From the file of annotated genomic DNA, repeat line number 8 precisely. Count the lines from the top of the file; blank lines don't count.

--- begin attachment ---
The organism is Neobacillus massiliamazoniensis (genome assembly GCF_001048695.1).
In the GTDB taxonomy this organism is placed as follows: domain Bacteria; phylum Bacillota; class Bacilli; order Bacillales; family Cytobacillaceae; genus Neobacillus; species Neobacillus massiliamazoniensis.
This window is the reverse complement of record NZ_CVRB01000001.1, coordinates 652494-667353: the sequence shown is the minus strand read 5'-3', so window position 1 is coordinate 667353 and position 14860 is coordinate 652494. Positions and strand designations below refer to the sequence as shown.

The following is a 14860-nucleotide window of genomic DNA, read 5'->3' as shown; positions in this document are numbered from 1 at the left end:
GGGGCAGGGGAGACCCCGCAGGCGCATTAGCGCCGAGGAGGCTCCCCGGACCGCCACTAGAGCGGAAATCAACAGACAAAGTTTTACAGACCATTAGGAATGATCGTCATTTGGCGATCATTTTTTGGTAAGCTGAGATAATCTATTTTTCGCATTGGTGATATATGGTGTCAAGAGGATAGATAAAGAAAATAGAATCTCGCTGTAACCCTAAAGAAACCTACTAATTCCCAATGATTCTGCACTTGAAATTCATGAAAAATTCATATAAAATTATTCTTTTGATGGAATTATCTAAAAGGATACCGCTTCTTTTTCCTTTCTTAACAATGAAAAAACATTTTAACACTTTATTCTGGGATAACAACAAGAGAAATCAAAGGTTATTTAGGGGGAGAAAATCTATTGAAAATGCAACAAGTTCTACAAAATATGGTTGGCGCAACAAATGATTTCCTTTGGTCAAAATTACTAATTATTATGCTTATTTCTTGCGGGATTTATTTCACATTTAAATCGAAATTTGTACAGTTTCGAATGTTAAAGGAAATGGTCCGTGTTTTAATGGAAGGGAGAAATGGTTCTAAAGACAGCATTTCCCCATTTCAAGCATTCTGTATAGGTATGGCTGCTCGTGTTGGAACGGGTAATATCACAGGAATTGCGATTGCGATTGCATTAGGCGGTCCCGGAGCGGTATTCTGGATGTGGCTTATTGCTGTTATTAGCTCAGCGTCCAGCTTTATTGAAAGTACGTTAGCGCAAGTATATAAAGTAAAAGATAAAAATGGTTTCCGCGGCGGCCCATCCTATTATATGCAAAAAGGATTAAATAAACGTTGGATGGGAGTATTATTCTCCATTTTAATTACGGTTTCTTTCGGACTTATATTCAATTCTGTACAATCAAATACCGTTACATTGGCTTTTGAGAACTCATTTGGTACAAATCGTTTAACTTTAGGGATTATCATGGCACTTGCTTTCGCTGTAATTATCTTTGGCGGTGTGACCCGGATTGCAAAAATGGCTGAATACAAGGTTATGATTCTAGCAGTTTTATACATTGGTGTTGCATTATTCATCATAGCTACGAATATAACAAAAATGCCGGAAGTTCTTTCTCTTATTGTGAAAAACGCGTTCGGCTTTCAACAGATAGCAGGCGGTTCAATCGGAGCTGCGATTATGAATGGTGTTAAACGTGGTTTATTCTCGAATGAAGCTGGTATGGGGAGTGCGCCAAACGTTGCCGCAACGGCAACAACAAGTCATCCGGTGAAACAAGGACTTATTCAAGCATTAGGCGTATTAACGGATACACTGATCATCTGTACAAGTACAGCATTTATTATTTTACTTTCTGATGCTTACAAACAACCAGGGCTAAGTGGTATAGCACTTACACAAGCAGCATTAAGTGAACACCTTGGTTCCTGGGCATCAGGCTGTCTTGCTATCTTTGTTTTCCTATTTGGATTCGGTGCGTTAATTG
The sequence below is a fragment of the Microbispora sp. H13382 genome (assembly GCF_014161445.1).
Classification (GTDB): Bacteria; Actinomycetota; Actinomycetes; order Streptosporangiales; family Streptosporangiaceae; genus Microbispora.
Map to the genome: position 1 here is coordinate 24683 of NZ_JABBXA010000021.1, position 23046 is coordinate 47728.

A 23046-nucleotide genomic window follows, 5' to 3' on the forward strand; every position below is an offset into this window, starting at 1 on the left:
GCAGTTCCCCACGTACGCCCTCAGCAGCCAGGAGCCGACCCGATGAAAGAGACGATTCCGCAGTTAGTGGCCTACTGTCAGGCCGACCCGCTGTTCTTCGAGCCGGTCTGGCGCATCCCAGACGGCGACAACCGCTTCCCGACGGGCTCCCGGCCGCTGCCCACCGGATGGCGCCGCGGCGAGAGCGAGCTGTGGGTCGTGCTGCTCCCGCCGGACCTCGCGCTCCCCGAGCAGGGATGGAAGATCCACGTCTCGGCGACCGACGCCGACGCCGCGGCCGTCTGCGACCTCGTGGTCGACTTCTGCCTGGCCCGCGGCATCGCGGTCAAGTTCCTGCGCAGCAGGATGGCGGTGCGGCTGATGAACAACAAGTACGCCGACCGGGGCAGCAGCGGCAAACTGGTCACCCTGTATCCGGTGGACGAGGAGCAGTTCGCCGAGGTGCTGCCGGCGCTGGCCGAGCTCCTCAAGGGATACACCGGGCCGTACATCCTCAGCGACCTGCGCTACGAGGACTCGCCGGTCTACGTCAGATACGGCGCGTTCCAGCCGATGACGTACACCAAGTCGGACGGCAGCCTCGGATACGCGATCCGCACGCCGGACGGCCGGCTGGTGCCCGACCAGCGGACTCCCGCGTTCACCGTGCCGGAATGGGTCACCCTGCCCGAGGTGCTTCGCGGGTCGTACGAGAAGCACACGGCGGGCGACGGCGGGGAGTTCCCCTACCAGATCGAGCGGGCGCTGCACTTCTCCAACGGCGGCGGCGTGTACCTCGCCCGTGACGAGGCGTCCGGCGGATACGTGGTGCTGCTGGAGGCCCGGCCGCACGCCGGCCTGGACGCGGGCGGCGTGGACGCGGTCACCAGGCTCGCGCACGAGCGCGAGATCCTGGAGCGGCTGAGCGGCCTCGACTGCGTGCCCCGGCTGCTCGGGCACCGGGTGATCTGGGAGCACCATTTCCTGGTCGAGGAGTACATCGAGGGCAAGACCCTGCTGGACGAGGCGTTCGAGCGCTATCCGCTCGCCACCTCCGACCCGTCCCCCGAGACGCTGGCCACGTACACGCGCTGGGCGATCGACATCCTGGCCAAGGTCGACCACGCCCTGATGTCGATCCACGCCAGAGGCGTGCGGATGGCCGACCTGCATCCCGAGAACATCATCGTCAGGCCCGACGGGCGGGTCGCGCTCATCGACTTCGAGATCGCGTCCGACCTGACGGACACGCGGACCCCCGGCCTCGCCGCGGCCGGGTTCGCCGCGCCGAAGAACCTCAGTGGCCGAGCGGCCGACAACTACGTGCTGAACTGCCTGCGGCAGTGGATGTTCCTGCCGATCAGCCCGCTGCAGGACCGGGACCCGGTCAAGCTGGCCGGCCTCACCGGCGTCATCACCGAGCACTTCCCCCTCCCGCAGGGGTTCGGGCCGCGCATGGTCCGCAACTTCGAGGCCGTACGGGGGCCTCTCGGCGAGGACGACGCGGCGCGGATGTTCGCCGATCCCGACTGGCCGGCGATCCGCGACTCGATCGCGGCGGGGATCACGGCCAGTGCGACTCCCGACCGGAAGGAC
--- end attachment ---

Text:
Map to the genome: position 1 here is coordinate 24683 of NZ_JABBXA010000021.1, position 23046 is coordinate 47728.